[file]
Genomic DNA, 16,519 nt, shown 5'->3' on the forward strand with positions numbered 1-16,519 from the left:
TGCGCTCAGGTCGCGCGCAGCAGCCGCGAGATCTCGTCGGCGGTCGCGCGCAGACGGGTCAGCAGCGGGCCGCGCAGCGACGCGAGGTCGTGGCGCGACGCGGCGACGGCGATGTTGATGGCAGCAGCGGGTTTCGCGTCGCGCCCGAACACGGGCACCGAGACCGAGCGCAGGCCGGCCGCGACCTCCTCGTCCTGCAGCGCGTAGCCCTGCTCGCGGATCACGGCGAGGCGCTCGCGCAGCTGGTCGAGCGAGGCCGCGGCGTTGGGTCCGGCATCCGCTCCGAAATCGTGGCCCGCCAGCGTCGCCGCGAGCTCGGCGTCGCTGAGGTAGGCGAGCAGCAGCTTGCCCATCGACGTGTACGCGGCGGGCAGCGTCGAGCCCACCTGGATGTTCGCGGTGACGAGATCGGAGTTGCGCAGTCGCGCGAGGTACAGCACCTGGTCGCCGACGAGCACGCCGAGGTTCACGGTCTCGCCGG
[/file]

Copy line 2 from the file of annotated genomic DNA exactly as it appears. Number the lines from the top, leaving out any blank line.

TGCGCTCAGGTCGCGCGCAGCAGCCGCGAGATCTCGTCGGCGGTCGCGCGCAGACGGGTCAGCAGCGGGCCGCGCAGCGACGCGAGGTCGTGGCGCGACGCGGCGACGGCGATGTTGATGGCAGCAGCGGGTTTCGCGTCGCGCCCGAACACGGGCACCGAGACCGAGCGCAGGCCGGCCGCGACCTCCTCGTCCTGCAGCGCGTAGCCCTGCTCGCGGATCACGGCGAGGCGCTCGCGCAGCTGGTCGAGCGAGGCCGCGGCGTTGGGTCCGGCATCCGCTCCGAAATCGTGGCCCGCCAGCGTCGCCGCGAGCTCGGCGTCGCTGAGGTAGGCGAGCAGCAGCTTGCCCATCGACGTGTACGCGGCGGGCAGCGTCGAGCCCACCTGGATGTTCGCGGTGACGAGATCGGAGTTGCGCAGTCGCGCGAGGTACAGCACCTGGTCGCCGACGAGCACGCCGAGGTTCACGGTCTCGCCGG